In an effort to somehow compensate for the loss of the two-month-long Tanglewood Festival to COVID-19, the organizers came up with a quite comprehensive online version, presenting both archival and newly minted content. Multiple soloists that were supposed to appear in the Koussevitzky Shed this summer were invited to record new programs on the premises. A string of Saturday night streams bearing the title “Great Performers in Recital at Tanglewood” will showcase them.

Gil Shaham performing Prokofiev's <i>Violin Concerto no. 1</i> at Tanglewood 2018 © Hilary Scott
Gil Shaham performing Prokofiev's Violin Concerto no. 1 at Tanglewood 2018
© Hilary Scott

The first in the series actually took place last Friday and was hosted by the American soprano Nicole Cabell. Filmed in advance in the new Linde Center, the solo recital featured violinist Gil Shaham whose association with Tanglewood is decades old. Less substantial than a “normal” concert-hall presentation, the endeavor was still highly interesting. As an homage to Independence Day, it included three brief opuses by American composers, surrounding a relatively ampler Prokofiev sonata and followed by the evening’s pièce de résistance, Bach’s BWV 1006.

Scott Wheeler’s Isolation Rag, written during the current pandemic, was first performed by Gil Shaham – on video, of course – at the recent Dresden Music Festival. According to Wheeler, the piece’s origins can be sourced in an encore – William Bolcom’s Graceful Ghost Rag – that Shaham and pianist Akira Eguchi rendered during a performance that Wheeler attended. Among the polyrhythms of Isolation Rag are several melodic references to Mendelssohn’s Violin Concerto (coincidentally, the violinist was supposed to perform it in Tanglewood in August) and Shaham saw them as a metaphor for a soloist’s longing to perform during a forced pause in his career. It is a beautiful little gem, very suitable itself for a charming encore.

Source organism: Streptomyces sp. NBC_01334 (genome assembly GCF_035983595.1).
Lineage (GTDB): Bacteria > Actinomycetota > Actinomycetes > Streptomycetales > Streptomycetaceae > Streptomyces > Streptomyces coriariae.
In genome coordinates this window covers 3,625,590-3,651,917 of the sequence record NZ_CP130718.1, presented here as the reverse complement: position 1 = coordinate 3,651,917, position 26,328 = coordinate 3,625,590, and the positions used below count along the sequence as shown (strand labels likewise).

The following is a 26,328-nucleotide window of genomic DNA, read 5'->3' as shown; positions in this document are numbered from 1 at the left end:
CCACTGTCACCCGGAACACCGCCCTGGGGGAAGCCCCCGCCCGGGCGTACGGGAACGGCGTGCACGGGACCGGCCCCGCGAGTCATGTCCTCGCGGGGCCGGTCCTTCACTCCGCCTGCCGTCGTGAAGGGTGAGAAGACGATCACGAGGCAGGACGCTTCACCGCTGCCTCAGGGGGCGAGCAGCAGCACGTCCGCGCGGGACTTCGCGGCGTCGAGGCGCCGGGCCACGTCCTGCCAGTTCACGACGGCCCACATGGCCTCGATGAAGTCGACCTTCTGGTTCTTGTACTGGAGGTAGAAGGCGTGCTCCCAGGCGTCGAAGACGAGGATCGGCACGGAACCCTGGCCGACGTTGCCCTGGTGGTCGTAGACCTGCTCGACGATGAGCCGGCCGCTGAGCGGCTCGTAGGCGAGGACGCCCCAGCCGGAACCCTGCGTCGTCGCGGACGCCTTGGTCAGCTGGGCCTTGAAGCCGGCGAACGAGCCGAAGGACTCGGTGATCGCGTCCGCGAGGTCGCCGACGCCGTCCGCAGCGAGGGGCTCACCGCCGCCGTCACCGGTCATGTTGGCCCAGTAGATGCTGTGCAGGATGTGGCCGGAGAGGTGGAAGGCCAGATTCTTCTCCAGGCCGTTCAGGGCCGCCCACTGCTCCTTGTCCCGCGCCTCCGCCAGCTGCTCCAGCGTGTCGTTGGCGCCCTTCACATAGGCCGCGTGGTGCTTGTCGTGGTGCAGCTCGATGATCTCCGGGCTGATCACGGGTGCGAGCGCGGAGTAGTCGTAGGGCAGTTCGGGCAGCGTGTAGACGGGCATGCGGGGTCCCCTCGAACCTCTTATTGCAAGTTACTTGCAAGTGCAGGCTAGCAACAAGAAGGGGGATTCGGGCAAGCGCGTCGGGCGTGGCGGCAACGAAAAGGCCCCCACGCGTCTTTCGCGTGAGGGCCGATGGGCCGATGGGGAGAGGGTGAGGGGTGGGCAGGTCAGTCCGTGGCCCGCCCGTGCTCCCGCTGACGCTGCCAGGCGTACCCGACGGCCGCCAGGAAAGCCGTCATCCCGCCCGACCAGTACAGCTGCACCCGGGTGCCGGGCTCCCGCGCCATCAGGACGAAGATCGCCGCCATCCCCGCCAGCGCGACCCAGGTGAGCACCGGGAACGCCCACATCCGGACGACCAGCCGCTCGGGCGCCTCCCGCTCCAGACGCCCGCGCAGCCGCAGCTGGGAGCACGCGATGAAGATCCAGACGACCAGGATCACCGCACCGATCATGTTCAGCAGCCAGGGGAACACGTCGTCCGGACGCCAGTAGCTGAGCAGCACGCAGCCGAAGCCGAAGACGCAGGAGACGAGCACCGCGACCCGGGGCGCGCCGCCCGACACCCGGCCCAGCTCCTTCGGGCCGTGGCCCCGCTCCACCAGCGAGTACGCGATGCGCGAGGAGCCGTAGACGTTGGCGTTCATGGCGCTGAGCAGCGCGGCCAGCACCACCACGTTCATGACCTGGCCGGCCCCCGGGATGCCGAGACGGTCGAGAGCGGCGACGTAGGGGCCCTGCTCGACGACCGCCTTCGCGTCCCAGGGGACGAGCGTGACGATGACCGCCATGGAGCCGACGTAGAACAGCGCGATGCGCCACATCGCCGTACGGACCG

The program’s other opus having Shaham as a dedicatee was Bolcolm’s Suite no. 2, the virtuoso performing only two of the work’s 9 movements: Lenny in spats –  with its references to both jazz and the Tanglewood icon named Leonard Bernstein – and Dancing in Place – with its odd and playful requirement to use the left hand to tap on the violin’s fingerboard.

Another suggestion for a brilliant encore, with its frequent leaps even more virtuosic in nature, Max Raimi’s Anger Management began as an etude for viola (the composer is a longtime member of the Chicago Symphony’s viola section). Raimi related in an interview that Shaham surprised him during a series of subscription concerts in Chicago by playing it in front of the audience just two days after he presented it to him. In the Tanglewood recital, the violinist dispatched the score’s difficulties with the same unbelievable panache.

Less virtuosic (and less characteristic for the composer’s style) than his previously composed two sonatas for violin and piano is Prokofiev’s Sonata in D for solo violin, Op.115. It was composed in 1947 as an educational commission and performed only after its author’s death. Shaham focused on melody in this classical form sonata, trying, at the same time, to emphasize the limited harmonic ambiguities in the Moderato and to bring out different colors in the second movement’s five eight-bars variations.

Four summers ago, Gil Shaham memorably interpreted the entire set of Bach’s sonatas and partitas for violin in Tanglewood’s Ozawa Hall. Now, he chose just one of them, the Partita no. 3, BWV 1006, a high peak of the violin literature. Shaham approached the dance suite as a discernible entity. After engaging his remote audience’s attention with his graceful and assured handling of the Preludio’s pyrotechnics and dynamic shading, he gradually increased the sense of exuberance from the uncommon, stately Loure to the light-footed final Gigue. The violinist rendered with great clarity the complex polyphonic textures, masterly guiding listeners through the occasionally misleading counterpoint mazes.

This performance was reviewed from the video live stream.